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Development and evaluation of a 360° differential pressure gust sensor for extreme weather environments

Cole, Andrew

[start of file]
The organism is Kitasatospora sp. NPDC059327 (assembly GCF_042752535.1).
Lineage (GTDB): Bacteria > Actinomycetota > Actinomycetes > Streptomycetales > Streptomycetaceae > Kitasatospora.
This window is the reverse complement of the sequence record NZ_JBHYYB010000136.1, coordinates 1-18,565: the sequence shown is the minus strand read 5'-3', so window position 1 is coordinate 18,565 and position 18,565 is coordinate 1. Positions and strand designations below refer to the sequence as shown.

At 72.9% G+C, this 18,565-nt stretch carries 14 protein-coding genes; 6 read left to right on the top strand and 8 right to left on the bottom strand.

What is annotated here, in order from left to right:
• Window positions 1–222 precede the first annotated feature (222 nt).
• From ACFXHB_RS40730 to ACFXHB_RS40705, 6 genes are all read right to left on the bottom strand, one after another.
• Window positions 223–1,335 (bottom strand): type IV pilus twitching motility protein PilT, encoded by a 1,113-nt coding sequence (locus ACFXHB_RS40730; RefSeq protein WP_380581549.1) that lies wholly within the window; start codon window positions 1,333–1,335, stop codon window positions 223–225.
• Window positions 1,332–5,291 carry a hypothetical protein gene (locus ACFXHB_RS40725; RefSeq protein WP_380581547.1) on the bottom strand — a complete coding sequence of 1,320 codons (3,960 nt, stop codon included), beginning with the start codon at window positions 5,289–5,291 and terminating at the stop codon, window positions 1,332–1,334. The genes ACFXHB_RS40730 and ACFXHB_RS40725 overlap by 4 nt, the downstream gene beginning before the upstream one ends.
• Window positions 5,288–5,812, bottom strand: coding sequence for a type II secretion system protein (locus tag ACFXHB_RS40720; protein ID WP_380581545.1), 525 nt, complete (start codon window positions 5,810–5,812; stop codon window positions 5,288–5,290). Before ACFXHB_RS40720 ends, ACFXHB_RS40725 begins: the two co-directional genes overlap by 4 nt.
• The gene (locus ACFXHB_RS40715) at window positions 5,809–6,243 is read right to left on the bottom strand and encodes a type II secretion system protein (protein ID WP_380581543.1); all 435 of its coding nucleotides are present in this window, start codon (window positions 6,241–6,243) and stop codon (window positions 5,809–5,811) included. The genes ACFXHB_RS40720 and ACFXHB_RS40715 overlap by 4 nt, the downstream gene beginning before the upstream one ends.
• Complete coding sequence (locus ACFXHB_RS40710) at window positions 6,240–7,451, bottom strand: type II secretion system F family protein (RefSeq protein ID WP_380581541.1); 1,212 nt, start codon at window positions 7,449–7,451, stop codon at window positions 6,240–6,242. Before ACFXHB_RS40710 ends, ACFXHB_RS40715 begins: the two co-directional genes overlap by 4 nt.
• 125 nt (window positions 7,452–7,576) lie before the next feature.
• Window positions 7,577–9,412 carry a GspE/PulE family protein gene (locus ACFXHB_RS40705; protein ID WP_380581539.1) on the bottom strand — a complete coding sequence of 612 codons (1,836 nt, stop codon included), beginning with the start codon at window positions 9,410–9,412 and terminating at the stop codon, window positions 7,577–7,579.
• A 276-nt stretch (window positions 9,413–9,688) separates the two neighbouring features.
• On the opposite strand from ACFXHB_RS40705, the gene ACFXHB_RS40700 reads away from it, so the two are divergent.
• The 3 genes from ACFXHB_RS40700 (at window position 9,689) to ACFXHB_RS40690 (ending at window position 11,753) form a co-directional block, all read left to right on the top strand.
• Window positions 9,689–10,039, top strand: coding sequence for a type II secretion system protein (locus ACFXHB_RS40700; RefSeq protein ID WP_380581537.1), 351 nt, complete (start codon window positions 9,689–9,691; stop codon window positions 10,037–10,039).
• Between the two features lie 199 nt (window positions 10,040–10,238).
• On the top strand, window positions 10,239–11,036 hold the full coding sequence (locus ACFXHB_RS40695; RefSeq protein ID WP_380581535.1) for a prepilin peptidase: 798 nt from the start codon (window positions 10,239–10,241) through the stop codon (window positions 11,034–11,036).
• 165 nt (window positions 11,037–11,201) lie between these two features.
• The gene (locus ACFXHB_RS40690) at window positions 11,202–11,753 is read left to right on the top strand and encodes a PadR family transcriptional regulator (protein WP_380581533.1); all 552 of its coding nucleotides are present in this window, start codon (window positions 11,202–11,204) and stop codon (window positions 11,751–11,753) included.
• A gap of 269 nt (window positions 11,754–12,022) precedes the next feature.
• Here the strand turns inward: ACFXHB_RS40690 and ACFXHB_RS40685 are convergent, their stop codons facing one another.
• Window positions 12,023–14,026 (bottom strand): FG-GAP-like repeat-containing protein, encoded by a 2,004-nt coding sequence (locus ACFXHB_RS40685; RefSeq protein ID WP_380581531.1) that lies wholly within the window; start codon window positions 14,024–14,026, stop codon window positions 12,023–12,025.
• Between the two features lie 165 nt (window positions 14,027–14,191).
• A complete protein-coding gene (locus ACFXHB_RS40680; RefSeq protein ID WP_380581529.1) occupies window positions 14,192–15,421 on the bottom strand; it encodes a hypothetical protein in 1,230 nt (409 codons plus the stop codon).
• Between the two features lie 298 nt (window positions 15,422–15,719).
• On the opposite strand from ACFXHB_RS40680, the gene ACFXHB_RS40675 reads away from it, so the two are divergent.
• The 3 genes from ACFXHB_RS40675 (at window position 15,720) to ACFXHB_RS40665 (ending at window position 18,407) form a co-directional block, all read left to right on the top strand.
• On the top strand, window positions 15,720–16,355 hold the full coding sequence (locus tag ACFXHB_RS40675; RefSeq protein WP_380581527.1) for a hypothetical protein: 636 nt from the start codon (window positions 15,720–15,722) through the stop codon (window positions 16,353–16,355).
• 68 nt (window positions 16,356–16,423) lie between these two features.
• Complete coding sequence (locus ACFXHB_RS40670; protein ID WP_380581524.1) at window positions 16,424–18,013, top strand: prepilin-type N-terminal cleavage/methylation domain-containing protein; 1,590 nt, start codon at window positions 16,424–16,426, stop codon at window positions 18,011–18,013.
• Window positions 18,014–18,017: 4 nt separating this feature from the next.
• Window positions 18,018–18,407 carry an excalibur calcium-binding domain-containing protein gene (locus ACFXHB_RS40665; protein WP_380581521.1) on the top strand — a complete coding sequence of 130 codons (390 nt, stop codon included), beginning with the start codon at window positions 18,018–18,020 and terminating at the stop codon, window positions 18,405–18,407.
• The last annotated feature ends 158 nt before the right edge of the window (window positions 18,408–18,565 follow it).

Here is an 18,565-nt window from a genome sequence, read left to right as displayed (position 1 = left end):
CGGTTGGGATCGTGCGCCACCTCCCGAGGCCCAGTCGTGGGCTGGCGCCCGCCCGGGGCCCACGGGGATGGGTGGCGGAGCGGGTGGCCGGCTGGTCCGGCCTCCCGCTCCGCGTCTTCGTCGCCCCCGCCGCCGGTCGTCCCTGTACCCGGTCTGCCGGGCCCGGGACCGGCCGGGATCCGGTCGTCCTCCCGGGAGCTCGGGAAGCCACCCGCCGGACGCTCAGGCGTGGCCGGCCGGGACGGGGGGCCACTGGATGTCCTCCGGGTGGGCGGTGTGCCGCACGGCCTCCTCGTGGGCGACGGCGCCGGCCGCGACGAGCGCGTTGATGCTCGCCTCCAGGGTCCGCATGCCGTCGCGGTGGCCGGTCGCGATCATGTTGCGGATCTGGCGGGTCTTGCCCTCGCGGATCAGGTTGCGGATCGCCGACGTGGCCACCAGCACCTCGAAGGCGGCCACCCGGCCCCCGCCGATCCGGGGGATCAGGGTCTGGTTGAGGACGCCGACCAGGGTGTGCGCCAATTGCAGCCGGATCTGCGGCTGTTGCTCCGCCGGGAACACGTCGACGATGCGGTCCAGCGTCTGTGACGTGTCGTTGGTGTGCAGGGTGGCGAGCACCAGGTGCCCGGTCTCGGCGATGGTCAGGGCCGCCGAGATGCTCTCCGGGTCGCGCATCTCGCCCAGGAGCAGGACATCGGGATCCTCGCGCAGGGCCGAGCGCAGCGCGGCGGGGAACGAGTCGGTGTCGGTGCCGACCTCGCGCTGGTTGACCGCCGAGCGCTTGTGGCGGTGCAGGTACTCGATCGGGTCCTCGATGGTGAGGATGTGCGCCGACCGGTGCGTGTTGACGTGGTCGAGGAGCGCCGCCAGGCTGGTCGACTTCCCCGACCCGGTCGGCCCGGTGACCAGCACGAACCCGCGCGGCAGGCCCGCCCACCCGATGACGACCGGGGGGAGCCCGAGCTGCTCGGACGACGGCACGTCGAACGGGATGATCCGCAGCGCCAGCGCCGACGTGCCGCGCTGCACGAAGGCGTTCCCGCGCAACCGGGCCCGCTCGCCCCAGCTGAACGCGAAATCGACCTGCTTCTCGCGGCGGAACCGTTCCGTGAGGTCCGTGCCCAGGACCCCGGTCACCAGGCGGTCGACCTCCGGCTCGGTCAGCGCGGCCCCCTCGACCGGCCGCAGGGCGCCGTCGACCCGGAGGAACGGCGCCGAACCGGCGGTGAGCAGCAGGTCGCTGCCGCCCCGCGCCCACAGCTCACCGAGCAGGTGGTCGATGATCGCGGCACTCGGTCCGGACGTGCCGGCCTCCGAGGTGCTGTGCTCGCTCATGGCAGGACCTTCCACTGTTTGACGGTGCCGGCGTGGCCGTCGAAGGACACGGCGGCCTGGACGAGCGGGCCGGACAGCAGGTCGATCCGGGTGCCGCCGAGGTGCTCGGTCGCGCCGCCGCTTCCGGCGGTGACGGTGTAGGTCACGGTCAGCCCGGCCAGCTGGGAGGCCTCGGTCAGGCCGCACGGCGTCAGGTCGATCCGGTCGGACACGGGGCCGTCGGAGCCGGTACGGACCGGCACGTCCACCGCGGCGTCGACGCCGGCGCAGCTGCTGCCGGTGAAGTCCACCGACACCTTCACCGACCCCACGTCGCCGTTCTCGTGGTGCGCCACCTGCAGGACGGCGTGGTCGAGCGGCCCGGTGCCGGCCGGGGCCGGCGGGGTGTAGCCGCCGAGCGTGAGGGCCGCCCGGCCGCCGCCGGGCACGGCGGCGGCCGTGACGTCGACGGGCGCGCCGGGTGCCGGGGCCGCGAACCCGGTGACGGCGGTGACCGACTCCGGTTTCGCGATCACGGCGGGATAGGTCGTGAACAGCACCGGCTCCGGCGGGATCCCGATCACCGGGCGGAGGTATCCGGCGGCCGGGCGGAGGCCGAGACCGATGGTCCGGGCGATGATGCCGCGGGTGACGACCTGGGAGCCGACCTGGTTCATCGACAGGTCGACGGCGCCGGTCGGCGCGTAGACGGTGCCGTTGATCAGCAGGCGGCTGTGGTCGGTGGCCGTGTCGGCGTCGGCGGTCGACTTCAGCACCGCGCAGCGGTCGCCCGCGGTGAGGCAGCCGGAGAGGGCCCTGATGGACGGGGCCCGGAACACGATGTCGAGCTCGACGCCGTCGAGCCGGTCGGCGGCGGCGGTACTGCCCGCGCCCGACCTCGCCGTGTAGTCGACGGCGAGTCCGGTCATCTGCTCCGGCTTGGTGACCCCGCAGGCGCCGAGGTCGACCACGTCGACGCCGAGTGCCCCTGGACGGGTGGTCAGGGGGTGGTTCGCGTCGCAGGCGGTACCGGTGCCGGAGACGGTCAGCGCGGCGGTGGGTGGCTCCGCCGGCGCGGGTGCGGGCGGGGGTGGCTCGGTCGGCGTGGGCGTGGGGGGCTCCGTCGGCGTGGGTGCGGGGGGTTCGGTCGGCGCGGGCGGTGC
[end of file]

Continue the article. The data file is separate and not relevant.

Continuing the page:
Measuring rapidly fluctuating high wind speeds and direction in the extreme weather environments of severe storms proves to be a difficult task with current sensors. For example, mechanical anemometers do not provide sufficient response time to detect micro-gusts and ultrasonic anemometers are quickly obscured by rain and other particles. In addition, mostcurrent systems are susceptible to damage from hail and debris. This effort details the design, implementation, and testing of a 360° gust probe using differential pressure sensors. Similar in concept to a multi-hole probe, this cylindrical probe uses multiple inlets connected to differential pressure transducers whose differential readings can provide high-resolution wind magnitude and direction measurements. This design can be manufactured using different transducers to allow for different accuracy, range, and resolution to meet the requirements for a wide range of applications, in its current test configuration the sensor is able to measure wind speeds. The probe has no external moving parts and is equipped with a purge system to vent water and debris from the inlets. This along with its small size and rigid construction make it damage resistant, creating a system uniquely suited to capture data in severe conditions. This paper includes discussion of existing systems and their shortcomings, the details and results of design process for a new instrument for collecting wind data, and some initial testing done with the instrument. Sample data is provided with analysis and comparisons to data sets from existing validated systems.